Facebook said in a statement it had suspended the bot "for violating local law" until polling stations close later in the day.
In a video posted to Facebook, Netanyahu called the step "disproportional" and "unjust," claiming his Likud party was being targeted by the country's election commission.
It was the second time in less than a week that Facebook has taken action against Netanyahu's page, which uses an automated chat function to communicate with followers. Last week it was over a violation of the social network's hate speech policy.
In the meantime, Netanyahu has taken to his social media, warning of high voter turnout among Israel's Arab population in a bid to shore up hardliner right-wing votes, similarly to his comments during the 2015 elections, when he controversially claimed that "Arabs are going to the polls in droves".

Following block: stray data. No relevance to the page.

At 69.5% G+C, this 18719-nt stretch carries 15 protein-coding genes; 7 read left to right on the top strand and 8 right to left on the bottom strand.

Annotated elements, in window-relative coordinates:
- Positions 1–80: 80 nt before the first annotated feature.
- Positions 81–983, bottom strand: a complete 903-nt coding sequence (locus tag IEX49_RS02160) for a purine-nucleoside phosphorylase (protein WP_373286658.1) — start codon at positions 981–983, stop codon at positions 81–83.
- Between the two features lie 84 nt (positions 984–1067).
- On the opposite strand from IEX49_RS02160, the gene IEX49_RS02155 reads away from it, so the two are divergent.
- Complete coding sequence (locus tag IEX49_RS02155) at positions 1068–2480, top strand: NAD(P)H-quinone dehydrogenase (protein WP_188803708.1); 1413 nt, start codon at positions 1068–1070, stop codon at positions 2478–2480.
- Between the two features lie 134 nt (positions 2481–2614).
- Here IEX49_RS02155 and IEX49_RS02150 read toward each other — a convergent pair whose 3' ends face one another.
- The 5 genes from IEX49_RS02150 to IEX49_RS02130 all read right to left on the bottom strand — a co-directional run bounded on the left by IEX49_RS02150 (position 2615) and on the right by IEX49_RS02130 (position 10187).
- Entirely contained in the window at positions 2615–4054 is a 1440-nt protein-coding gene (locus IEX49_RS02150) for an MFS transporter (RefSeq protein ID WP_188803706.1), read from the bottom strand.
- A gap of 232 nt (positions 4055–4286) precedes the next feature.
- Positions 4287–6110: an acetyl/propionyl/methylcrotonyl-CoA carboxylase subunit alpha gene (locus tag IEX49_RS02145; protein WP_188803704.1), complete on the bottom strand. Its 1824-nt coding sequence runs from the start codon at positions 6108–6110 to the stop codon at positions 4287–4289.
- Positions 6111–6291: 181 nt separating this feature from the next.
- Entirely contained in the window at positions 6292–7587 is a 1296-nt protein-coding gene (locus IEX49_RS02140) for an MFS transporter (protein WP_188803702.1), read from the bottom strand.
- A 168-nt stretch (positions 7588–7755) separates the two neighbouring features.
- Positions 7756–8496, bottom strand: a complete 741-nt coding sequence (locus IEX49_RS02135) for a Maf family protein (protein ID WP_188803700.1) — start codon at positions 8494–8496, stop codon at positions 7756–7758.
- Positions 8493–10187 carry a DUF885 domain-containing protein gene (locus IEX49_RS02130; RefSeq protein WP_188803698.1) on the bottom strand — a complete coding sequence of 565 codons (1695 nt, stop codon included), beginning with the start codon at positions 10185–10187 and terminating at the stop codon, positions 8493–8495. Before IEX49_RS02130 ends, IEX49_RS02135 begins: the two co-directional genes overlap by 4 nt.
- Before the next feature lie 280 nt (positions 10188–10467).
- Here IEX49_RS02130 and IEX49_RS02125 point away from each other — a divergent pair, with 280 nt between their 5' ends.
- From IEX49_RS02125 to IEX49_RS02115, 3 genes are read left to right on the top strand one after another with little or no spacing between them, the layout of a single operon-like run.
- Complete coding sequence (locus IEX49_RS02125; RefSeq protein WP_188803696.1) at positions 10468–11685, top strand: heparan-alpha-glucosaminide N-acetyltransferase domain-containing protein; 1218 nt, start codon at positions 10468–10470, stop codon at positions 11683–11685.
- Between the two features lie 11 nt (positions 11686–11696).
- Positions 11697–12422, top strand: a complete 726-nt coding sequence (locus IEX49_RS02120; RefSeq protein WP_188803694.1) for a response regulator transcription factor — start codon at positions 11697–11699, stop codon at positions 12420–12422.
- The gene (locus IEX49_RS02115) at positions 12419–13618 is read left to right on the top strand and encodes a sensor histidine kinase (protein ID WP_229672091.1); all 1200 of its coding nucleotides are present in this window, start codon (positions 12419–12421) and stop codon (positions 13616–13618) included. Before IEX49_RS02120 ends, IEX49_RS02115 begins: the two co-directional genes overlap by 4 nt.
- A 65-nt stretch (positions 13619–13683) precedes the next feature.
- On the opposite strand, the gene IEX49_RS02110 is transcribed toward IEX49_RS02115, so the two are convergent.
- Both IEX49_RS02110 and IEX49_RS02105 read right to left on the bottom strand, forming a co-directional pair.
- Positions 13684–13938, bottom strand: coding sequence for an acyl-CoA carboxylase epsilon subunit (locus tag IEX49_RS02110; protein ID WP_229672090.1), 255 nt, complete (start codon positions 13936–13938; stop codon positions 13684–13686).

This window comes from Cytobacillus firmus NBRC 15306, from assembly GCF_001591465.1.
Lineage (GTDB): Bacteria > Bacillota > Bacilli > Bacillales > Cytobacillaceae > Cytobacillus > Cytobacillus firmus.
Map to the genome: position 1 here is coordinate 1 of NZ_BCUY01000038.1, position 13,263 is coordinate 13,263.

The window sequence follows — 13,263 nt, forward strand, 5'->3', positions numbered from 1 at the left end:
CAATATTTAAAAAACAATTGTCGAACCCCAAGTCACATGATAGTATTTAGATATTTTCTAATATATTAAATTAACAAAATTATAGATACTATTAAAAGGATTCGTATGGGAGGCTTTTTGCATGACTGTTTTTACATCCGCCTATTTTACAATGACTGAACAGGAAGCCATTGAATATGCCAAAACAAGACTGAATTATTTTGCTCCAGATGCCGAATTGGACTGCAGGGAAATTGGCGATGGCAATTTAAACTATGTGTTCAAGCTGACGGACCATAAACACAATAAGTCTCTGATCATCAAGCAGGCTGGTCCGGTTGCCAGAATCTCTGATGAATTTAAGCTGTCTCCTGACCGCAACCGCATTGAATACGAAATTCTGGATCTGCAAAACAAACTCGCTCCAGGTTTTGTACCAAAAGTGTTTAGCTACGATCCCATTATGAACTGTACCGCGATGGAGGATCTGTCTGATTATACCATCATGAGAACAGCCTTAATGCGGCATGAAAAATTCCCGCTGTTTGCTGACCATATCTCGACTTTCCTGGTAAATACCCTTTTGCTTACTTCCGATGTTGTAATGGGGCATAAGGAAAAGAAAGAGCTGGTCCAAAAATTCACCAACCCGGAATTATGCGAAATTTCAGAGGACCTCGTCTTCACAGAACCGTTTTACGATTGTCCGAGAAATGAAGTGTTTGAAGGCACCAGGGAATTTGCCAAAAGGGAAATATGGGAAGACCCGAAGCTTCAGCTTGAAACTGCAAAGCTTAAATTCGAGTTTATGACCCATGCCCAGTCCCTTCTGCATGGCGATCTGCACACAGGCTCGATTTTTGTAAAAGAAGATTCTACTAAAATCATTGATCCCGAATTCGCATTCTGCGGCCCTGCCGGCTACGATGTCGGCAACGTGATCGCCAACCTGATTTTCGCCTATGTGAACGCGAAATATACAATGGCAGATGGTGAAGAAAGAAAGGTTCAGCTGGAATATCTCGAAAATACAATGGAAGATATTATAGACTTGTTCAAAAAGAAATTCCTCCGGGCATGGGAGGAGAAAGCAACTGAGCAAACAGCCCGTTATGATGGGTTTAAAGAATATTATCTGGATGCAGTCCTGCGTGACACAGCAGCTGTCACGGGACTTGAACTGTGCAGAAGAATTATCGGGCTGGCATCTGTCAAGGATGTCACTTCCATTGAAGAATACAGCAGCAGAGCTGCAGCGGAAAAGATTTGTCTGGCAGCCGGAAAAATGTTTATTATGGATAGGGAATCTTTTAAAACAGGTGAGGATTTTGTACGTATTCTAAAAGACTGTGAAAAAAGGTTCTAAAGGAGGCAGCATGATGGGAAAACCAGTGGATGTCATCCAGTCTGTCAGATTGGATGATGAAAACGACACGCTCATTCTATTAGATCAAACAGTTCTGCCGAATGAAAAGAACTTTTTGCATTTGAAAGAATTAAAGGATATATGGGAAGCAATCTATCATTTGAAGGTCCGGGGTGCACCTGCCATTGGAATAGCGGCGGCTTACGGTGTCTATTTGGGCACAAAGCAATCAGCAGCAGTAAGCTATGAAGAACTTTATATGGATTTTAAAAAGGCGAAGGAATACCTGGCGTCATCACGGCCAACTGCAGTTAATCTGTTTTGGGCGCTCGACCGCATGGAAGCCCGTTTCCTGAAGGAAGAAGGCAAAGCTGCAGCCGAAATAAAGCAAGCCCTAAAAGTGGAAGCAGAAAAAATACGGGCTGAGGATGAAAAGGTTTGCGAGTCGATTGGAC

Some in the Arab community have called out for voters to show up at the polling stations in a bid to raise voter turnout in the Arab sector, claiming Netanyahu is trying to paint a fallacious picture.
According to them, Netanyahu's claims that voter turnout in Arab communities is higher than usual, is a deliberate attempt to make the community members complacent. "This time everyone needs to vote and not be complacent," said Amin Haj Yhya, an Arab voter from Taibeh.
Mohamad Jabaly, also from Taibeh, said he encouraged people to go and vote as well.
"I arrived at the polling station early in the morning and voted and continued to campaign in order to convince people who didn't want to vote to come vote and make a change" said Jabaly.